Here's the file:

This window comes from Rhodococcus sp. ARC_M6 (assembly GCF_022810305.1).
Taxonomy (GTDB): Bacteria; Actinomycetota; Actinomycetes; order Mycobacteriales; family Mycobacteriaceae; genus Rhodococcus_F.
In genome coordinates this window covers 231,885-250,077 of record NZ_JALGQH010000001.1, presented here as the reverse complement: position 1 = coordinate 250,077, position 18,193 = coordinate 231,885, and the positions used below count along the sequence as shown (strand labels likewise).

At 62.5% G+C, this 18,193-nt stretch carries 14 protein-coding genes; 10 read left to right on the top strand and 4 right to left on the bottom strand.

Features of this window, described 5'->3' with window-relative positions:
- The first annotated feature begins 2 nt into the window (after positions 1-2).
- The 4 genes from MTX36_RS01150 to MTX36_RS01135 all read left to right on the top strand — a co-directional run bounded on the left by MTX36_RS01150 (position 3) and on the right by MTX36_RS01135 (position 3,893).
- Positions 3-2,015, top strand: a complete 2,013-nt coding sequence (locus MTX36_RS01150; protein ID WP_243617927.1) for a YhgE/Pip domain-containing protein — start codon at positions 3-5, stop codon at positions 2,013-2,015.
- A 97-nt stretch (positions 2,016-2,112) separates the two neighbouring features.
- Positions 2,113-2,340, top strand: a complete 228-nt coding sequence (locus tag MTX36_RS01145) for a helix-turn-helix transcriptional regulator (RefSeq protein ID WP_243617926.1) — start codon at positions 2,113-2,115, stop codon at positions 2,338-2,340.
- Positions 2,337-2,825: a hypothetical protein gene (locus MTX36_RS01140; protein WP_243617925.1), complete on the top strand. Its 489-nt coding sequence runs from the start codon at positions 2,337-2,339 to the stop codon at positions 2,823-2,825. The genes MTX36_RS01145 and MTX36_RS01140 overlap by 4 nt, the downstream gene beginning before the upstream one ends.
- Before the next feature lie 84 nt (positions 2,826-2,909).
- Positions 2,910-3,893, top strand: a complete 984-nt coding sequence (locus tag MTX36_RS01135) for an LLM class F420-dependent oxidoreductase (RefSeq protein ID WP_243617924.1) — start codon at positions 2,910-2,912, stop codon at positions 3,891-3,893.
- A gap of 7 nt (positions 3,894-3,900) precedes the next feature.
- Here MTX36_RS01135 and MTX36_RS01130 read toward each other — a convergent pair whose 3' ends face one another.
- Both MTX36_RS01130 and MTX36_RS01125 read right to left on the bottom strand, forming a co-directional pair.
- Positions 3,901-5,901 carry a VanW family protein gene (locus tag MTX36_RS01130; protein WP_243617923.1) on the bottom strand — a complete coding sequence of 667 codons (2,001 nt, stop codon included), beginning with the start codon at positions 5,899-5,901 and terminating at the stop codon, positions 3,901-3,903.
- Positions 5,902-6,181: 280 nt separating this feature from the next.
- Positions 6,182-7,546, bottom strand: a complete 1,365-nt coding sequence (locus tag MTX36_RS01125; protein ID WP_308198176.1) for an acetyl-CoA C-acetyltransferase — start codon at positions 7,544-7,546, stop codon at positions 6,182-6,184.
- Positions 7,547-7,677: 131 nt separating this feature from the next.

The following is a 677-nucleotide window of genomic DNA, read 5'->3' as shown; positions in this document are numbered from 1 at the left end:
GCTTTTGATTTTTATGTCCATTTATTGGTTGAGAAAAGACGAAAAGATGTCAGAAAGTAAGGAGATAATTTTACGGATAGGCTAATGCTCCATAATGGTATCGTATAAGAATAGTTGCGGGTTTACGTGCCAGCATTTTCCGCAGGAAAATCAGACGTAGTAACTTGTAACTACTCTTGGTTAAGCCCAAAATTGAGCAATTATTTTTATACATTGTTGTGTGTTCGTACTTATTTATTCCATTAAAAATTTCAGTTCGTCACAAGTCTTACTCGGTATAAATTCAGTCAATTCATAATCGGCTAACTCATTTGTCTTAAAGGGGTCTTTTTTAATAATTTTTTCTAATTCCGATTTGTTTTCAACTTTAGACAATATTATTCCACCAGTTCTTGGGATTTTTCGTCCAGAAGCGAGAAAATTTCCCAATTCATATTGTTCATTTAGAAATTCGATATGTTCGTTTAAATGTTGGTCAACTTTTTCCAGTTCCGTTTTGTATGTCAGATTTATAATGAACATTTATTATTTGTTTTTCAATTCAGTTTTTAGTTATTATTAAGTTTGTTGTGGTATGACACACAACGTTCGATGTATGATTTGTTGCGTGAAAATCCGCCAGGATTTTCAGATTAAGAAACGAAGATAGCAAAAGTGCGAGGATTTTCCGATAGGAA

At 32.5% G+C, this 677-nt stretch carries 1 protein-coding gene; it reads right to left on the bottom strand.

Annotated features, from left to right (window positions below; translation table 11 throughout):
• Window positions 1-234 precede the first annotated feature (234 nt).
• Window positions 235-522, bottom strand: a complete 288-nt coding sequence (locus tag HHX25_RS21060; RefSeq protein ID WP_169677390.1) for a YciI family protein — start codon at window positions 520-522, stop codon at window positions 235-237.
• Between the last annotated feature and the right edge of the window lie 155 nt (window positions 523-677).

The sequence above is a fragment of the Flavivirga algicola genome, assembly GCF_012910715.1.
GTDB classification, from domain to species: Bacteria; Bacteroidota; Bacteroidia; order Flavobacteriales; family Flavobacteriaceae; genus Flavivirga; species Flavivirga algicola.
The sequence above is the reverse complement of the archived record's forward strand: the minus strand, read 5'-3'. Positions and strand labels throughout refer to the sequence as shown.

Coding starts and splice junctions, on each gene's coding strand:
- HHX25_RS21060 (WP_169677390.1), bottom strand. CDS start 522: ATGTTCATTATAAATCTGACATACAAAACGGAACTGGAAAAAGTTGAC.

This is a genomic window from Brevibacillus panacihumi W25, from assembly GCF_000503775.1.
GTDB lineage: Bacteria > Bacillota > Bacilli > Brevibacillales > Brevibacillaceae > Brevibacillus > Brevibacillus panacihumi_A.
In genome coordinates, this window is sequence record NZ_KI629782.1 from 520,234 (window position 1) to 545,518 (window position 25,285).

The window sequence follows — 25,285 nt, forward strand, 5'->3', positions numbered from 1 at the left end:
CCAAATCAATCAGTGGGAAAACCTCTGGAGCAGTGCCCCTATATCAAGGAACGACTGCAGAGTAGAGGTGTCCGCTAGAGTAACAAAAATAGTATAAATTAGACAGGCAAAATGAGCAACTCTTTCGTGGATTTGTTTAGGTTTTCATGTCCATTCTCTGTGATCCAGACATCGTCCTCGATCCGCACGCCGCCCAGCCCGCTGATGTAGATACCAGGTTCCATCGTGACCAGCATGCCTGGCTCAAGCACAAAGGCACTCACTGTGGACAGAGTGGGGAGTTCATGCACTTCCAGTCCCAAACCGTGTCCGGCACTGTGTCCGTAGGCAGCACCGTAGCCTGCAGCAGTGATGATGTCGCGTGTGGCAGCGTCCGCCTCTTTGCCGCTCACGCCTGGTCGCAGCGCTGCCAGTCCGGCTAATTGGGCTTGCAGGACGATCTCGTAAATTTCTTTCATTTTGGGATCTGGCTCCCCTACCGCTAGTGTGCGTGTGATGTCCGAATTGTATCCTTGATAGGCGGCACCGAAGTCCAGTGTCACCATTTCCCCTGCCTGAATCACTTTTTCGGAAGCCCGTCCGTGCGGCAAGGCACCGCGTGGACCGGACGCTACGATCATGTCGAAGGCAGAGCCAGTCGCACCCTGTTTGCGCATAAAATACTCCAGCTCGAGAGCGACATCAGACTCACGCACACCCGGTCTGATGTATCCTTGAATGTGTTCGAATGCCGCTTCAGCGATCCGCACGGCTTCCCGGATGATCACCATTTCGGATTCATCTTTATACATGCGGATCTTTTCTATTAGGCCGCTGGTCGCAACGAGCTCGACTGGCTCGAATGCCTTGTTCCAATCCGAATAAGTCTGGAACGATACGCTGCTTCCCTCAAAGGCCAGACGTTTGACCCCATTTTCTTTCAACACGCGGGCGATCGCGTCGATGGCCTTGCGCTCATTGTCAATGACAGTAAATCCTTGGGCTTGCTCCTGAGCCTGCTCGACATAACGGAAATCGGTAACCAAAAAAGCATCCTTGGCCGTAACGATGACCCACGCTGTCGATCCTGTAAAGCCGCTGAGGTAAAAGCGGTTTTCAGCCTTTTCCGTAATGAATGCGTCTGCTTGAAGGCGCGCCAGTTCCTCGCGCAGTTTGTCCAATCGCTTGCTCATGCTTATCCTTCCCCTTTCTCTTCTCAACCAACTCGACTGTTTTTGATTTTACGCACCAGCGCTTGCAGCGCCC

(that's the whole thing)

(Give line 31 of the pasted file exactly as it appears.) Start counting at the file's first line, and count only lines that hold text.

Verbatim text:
Coding starts and splice junctions, on each gene's coding strand: